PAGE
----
How PSM-NEP applies to non-chemical plants
Process safety management, specifically the National Emphasis Program (PSM-NEP) might be terms and acronyms that don’t make any sense unless you are in a facility that works with or around highly hazardous chemicals.
Process Safety Management, specifically the National Emphasis Program (PSM-NEP) might be terms and acronyms that don’t make any sense unless you are in a facility that works with or around highly hazardous chemicals (HHCs). It would be a very big mistake to think that this OSHA initiative doesn’t apply to you. Many of the activities that maintenance and engineering perform each day are applicable to PSM and Non-PSM plants. The only real difference would be in the level and degree of documentation required. Although it wouldn’t be a bad practice to document your activities as if you were under the watchful eyes of OSHA through a PSM program.
There is a significant chance that although your facility is not PSM mandated, you do follow some national or international quality initiative such as ISO or several of the other professional doctrines. All of which require extensive and ‘auditable’ documentation.
There is little doubt that many maintenance organizations are very good at ‘doing’ and not so good at ‘documenting’. Unfortunately, if it isn’t documented, in many cases, it didn’t happen.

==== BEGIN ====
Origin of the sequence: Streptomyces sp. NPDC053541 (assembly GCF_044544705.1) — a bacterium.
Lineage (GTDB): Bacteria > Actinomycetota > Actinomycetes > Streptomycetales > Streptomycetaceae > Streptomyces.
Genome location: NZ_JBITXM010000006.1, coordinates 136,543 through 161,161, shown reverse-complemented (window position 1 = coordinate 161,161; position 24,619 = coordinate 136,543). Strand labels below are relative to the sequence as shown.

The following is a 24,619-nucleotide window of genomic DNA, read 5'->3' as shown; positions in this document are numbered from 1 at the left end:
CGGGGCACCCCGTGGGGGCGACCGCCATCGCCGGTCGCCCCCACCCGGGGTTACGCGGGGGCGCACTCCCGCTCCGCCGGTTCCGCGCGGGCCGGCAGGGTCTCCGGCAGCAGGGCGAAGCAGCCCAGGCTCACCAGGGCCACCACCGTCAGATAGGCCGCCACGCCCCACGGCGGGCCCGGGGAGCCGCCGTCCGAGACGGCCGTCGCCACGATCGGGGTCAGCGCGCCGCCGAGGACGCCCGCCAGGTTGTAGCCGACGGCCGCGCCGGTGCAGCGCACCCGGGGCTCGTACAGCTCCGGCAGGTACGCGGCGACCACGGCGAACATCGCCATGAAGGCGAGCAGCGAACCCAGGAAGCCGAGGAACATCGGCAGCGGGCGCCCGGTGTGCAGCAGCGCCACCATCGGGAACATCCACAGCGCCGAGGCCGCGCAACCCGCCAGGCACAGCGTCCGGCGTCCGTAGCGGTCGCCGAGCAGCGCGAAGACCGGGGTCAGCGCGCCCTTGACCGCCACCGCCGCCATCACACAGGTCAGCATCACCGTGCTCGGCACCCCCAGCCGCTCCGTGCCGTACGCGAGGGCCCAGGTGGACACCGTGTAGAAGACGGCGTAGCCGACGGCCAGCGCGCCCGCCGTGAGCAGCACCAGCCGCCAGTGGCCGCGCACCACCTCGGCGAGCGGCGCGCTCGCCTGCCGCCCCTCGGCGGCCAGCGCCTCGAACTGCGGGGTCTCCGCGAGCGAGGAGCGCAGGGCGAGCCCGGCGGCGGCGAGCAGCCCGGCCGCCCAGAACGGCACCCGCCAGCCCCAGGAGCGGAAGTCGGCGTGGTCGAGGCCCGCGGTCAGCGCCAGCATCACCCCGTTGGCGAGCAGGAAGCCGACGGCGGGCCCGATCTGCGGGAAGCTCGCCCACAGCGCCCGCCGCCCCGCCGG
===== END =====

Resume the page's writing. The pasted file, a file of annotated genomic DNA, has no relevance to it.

OSHA even made it part of the official record in one of their Instructions that “employers may have an extensive written process safety management program, but insufficient program implementation.” In other words, we don’t do what we say we do. This probably doesn’t just happen with PSM processes.
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In a year when manufacturing continued to lead the economic rebound, it makes sense that plant manager bonuses rebounded. Plant Engineering’s annual Salary Survey shows both wages and bonuses rose in 2012 after a retreat the year before.
Average salary across all job titles for plant floor management rose 3.5% to $95,446, and bonus compensation jumped to $15,162, a 4.2% increase from the 2010 level and double the 2011 total, which showed a sharp drop in bonus.